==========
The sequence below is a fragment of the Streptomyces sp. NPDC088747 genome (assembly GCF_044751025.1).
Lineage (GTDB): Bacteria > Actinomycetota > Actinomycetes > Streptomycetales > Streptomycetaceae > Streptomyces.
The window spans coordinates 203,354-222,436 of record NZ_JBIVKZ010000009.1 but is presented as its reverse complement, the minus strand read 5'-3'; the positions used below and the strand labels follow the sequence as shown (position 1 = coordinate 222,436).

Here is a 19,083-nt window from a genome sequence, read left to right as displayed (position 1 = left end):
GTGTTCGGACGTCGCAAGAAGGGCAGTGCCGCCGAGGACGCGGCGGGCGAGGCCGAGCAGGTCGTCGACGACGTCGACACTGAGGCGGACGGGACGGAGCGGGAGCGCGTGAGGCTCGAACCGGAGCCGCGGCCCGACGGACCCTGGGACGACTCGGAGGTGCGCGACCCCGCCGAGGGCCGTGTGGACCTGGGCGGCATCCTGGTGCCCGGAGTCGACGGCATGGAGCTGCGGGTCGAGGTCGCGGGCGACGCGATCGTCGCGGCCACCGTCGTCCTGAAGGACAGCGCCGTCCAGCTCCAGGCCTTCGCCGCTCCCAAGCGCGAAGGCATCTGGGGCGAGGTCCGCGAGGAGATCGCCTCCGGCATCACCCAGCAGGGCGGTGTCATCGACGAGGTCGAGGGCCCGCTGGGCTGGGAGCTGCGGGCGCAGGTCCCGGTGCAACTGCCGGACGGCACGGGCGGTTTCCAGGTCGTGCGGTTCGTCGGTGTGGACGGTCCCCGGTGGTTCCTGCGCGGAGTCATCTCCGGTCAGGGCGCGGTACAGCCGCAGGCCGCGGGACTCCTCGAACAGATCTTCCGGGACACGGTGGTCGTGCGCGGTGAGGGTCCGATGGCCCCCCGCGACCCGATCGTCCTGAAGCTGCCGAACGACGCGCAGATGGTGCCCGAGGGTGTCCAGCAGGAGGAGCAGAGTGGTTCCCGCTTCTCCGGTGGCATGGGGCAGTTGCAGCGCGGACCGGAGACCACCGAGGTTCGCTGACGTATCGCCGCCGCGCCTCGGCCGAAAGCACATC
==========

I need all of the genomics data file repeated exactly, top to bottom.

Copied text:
The sequence below is a fragment of the Streptomyces sp. NPDC088747 genome (assembly GCF_044751025.1).
Lineage (GTDB): Bacteria > Actinomycetota > Actinomycetes > Streptomycetales > Streptomycetaceae > Streptomyces.
The window spans coordinates 203,354-222,436 of record NZ_JBIVKZ010000009.1 but is presented as its reverse complement, the minus strand read 5'-3'; the positions used below and the strand labels follow the sequence as shown (position 1 = coordinate 222,436).

Here is a 19,083-nt window from a genome sequence, read left to right as displayed (position 1 = left end):
GTGTTCGGACGTCGCAAGAAGGGCAGTGCCGCCGAGGACGCGGCGGGCGAGGCCGAGCAGGTCGTCGACGACGTCGACACTGAGGCGGACGGGACGGAGCGGGAGCGCGTGAGGCTCGAACCGGAGCCGCGGCCCGACGGACCCTGGGACGACTCGGAGGTGCGCGACCCCGCCGAGGGCCGTGTGGACCTGGGCGGCATCCTGGTGCCCGGAGTCGACGGCATGGAGCTGCGGGTCGAGGTCGCGGGCGACGCGATCGTCGCGGCCACCGTCGTCCTGAAGGACAGCGCCGTCCAGCTCCAGGCCTTCGCCGCTCCCAAGCGCGAAGGCATCTGGGGCGAGGTCCGCGAGGAGATCGCCTCCGGCATCACCCAGCAGGGCGGTGTCATCGACGAGGTCGAGGGCCCGCTGGGCTGGGAGCTGCGGGCGCAGGTCCCGGTGCAACTGCCGGACGGCACGGGCGGTTTCCAGGTCGTGCGGTTCGTCGGTGTGGACGGTCCCCGGTGGTTCCTGCGCGGAGTCATCTCCGGTCAGGGCGCGGTACAGCCGCAGGCCGCGGGACTCCTCGAACAGATCTTCCGGGACACGGTGGTCGTGCGCGGTGAGGGTCCGATGGCCCCCCGCGACCCGATCGTCCTGAAGCTGCCGAACGACGCGCAGATGGTGCCCGAGGGTGTCCAGCAGGAGGAGCAGAGTGGTTCCCGCTTCTCCGGTGGCATGGGGCAGTTGCAGCGCGGACCGGAGACCACCGAGGTTCGCTGACGTATCGCCGCCGCGCCTCGGCCGAAAGCACATC